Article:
'The water slips over me like cool silk. The intimacy of touch uninhibited, rising around my legs, over my waist, my breasts, up to my collarbone. When I throw back my head and relax, the lake runs into my ears. The sound of it is a muffled roar, the vibration of the body amplified by water, every sound felt as if in slow motion . . .' Summer swimming . . . but Jessica Lee - Canadian, Chinese and British - swims through all four seasons and especially loves the winter. 'I long for the ice. The sharp cut of freezing water on my feet. The immeasurable black of the lake at its coldest. Swimming then means cold, and pain, and elation.'At the age of twenty-eight, Jessica Lee, who grew up in Canada and lived in London, finds herself in Berlin. Alone. Lonely, with lowered spirits thanks to some family history and a broken heart, she is there, ostensibly, to write a thesis. And though that is what she does daily, what increasingly occupies her is swimming. So she makes a decision that she believes will win her back her confidence and independence: she will swim fifty-two of the lakes around Berlin, no matter what the weather or season. She is aware that this particular landscape is not without its own ghosts and history.This is the story of a beautiful obsession: of the thrill of a still, turquoise lake, of cracking the ice before submerging, of floating under blue skies, of tangled weeds and murkiness, of cool, fresh, spring swimming - of facing past fears of near drowning and of breaking free.When she completes her year of swimming Jessica finds she has new strength, and she has also found friends and has gained some understanding of how the landscape both haunts and holds us.This book is for everyone who loves swimming, who wishes they could push themselves beyond caution, who understands the deep pleasure of using their body's strength, who knows what it is to allow oneself to abandon all thought and float home to the surface.
A lovely, poetic, sensuous and melancholy book * Irish Examiner * The redemptive power of these wild landscapes, the changes in the water, and in Jessica, combine to create an inspiring story * Daily Telegraph * Bold and brave, she approaches her watery pilgrimage with a minimum amount of fuss. She doesn't, for instance, allow the ice on Brandenburg's lakes to get in her way, but takes a hammer to it . . . Lee writes like a siren, her silken prose blending with softly worn scholarship to enchanting effect. I challenge anyone to write more compellingly about Slavic suffixes or the formation of ice * Literary Review * Lee is intelligent and controlled, her writing clean and accurate . . . Turning is many things: a snapshot of Berlin seen through the prism of its lakes; the story of a broken and healing heart; a contemplation of identity; a coming-of-age story -- Katharine Norbury * Observer * A sublime, philosophical slipping into the deep. Her book, Turning, is filled with a wonderful melancholy as she swims through lakes laden with dark histories -- Philip Hoare * New Statesman * A brilliant debut . . . there is clarity and pleasure in the swim's afterglow * Times Literary Supplement * I loved this beautiful book. It's an attentive meditation on the pleasures and lessons of swimming in lakes, particularly in winter. Jessica Lee wears her bravery lightly and shares her knowledge with generosity. I recommend for outdoor swimmers or those who would like to be -- Amy Liptrot, author of The Outrun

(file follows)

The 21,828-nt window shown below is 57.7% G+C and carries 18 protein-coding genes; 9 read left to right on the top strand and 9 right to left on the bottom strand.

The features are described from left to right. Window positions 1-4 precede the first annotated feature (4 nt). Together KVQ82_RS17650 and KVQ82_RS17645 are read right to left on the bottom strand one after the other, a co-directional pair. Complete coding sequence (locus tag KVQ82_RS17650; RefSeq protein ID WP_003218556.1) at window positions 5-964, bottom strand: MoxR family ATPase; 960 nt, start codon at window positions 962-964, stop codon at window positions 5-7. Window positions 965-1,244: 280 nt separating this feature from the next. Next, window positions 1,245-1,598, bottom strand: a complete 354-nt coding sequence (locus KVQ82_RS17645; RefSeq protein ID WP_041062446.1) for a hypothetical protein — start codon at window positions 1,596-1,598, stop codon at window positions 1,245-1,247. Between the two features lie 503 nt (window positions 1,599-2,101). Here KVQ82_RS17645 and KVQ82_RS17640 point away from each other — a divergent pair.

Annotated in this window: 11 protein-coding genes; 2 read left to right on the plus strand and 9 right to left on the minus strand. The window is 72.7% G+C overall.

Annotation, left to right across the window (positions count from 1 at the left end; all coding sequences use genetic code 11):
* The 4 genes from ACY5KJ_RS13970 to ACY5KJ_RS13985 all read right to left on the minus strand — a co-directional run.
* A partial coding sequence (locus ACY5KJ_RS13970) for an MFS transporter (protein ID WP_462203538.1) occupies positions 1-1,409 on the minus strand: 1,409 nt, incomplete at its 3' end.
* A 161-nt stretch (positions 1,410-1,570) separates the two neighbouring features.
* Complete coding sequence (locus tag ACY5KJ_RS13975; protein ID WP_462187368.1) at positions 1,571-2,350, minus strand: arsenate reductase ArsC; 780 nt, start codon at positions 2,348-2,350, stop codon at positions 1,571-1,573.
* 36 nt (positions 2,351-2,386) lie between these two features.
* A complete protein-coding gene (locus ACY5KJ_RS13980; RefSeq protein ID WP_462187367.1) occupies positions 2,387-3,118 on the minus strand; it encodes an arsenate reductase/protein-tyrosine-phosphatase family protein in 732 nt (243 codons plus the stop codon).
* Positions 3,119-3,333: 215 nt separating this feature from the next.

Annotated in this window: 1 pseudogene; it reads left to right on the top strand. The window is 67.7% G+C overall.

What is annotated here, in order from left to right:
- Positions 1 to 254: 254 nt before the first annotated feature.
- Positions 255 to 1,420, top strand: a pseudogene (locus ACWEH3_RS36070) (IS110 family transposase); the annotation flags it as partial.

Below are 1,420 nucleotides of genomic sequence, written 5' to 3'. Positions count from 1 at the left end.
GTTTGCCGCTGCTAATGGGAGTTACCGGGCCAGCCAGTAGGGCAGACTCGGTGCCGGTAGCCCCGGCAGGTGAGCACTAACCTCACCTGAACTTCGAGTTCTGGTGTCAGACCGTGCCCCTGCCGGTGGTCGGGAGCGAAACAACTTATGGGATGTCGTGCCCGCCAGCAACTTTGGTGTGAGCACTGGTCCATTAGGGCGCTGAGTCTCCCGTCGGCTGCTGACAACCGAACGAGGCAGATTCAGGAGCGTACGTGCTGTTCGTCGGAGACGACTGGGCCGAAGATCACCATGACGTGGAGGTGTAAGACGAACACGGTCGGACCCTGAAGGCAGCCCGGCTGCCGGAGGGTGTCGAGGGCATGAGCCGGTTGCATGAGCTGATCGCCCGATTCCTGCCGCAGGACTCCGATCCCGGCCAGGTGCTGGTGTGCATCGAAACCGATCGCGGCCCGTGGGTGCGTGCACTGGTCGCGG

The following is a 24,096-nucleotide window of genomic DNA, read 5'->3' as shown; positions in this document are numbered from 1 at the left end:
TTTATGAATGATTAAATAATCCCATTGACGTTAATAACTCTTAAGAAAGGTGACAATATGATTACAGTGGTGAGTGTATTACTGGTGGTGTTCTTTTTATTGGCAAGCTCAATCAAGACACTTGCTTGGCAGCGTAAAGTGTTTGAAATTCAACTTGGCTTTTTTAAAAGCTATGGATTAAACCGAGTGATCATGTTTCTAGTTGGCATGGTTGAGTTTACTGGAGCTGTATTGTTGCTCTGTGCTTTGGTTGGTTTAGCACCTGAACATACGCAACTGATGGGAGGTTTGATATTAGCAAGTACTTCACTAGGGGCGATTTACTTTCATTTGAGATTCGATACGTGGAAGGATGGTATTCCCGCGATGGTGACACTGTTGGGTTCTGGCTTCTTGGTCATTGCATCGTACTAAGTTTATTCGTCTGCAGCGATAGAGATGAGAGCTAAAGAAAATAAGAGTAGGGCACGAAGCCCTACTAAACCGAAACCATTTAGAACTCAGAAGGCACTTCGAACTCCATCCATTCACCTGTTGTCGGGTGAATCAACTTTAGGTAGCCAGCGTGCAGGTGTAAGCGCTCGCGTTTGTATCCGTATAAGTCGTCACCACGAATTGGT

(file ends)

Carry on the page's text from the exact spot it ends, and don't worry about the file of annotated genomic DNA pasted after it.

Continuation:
Jessica J. Lee was born in Canada in 1986. She holds a doctorate in environmental history and aesthetics. Jessica lives in Berlin, where she continues her search for new lakes. This is her first book.